Al-Ahram Weekly Online   4 - 10 October 2012
Issue No. 1117
Egypt
 
Published in Cairo by AL-AHRAM established in 1875

Turkish delight

Sayed Abdel-Maguid was on hand to see President Mursi receive a rapturous welcome in Ankara

Click to view caption
Erdogan, right, greets Mursi in Turkey

The main hall of the Turkish Stock Exchange Federation was packed with Turkish and Egyptian businessmen and businesswomen. At one point they stood to greet Egyptian President Mohamed Mursi in Ankara to attend part of the Justice and Development Party's national convention. There, too, Mursi received an enthusiastic welcome. His visit to the heart of Anatolia may only have lasted half a day but the media was happy to join Turkish presidential advisor Ersat Hurmuzlu in hailing it as a "turning point" for the Middle and Far East.

The attention accorded President Mursi's visit and the hearty reception he received were undoubtedly a reflection of the Turkish people's admiration for the 25 January Revolution. Until this event Turks had regarded Egypt as a form of hereditary monarchy.

President Mursi was quick to seize the opportunity to voice hopes for closer ties between Egypt and Turkey. In view of the spirit of brotherhood between them, and their historical and geographical bonds, the two countries should work towards becoming as close as twins.

He said he looked forward to a time when there would no longer be any barriers between the two countries or any entry visas required by the peoples of the same nation. He heralded the beginning of a period when the two countries would work together, ceaselessly and indefatigably, to build on what they have in order to promote the prosperity of their two great peoples whose countries are already unrivalled leaders in their own regions and merit a place among the ranks of the leading nations of the world.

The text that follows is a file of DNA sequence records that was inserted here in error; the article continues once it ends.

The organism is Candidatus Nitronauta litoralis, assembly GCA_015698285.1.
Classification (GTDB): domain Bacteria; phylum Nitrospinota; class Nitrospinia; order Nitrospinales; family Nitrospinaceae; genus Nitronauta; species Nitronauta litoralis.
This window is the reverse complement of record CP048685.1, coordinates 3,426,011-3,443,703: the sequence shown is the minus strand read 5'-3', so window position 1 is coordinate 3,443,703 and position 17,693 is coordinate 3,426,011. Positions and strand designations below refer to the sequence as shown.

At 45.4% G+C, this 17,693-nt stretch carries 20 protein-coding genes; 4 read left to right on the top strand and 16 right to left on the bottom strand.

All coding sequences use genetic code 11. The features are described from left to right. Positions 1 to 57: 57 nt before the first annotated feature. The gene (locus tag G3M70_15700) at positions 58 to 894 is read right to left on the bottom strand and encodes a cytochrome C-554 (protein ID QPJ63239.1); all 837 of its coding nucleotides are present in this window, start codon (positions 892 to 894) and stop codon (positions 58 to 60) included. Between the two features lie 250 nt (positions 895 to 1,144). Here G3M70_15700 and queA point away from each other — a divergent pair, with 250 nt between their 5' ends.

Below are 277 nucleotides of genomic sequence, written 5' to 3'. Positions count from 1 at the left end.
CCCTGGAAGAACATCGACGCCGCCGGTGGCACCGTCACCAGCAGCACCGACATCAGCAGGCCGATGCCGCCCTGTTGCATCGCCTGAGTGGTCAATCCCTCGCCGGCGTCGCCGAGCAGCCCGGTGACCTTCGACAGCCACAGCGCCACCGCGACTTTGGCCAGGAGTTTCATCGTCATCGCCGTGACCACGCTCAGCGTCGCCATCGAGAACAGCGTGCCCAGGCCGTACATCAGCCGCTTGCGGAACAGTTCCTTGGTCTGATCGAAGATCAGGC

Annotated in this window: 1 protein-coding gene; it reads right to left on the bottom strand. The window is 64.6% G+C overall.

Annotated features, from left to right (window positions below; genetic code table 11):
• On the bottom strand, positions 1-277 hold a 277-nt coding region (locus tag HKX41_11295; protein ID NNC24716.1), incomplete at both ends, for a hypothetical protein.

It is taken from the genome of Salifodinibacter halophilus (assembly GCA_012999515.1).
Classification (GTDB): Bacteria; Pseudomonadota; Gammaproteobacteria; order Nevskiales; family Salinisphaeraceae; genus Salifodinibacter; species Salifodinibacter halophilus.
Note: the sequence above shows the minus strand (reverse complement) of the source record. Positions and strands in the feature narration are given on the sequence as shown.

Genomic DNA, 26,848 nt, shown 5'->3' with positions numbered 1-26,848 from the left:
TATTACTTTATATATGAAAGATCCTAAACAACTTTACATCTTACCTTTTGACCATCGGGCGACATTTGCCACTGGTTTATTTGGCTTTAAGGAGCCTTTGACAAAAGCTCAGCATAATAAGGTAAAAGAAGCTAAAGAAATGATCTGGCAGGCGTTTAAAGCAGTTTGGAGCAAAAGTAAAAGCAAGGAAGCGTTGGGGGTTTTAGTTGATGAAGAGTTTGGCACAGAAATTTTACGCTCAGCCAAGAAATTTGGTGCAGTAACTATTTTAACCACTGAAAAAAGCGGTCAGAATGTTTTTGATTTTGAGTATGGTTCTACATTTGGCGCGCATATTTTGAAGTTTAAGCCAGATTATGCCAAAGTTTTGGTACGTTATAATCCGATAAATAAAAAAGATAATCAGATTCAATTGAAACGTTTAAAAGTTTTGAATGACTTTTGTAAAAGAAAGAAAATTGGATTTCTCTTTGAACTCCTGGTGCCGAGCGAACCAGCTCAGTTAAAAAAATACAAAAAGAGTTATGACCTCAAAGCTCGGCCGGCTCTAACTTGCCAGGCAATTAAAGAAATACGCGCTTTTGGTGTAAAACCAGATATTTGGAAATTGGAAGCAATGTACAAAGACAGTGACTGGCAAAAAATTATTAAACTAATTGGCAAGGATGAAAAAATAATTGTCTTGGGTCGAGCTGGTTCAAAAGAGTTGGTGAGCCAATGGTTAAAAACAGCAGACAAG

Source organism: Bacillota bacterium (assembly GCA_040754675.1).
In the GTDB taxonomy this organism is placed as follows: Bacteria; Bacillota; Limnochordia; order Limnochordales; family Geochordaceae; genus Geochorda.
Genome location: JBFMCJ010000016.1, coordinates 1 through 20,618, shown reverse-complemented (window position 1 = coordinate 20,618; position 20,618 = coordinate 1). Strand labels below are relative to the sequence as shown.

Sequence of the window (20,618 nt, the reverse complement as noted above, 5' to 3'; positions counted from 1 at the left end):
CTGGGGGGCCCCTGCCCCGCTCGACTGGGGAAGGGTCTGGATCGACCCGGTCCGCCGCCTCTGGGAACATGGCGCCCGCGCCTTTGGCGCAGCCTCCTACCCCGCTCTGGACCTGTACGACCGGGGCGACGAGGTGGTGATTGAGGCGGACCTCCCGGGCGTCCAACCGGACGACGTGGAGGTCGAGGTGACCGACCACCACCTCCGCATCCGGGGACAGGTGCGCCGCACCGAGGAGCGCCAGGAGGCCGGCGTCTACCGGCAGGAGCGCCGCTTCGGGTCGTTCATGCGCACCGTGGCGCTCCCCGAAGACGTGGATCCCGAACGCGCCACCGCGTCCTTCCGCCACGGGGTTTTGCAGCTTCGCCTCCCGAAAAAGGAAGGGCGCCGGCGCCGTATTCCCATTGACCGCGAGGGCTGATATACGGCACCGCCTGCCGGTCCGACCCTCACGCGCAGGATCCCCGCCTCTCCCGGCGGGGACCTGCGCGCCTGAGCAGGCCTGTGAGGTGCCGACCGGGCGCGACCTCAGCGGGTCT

President Mursi did not only address Turkey's ruling AKP but also praised the opposition which he described as a partner in building their country. He met with a number of key opposition figures, most notably the leader of the Republican People's Party (CHP), Kemal Kilicdaroglu.

Frankness was the order of the day. Mursi observed that cultural and scientific relations between Egypt and Turkey were at best modest. He urged the elites of both countries to come up with plans to generate a qualitative shift in cooperation in fields such as scientific research. Investment projects, he said, should focus on more than consumer goods. Now is the time to channel money and effort into strategic industries, in which regard Mursi shared his dream of developing an aircraft building industry in Egypt, as well as automobile and naval manufacturing industries.

Some Turkish media outlets complained that during his address to the AKP convention Mursi spoke too long and introduced too many convoluted details, in contrast to the more succinct speeches of other dignitaries. These included Hamas Politburo chief Khaled Meshaal whose speech to the convention made the front pages of many Turkish papers. The Hamas leader knew how to play his audience. His praise for the AKP leader was unreserved and when he said that Recep Tayyip Erdogan had become a leader of the Islamic world the crowd erupted into wild applause.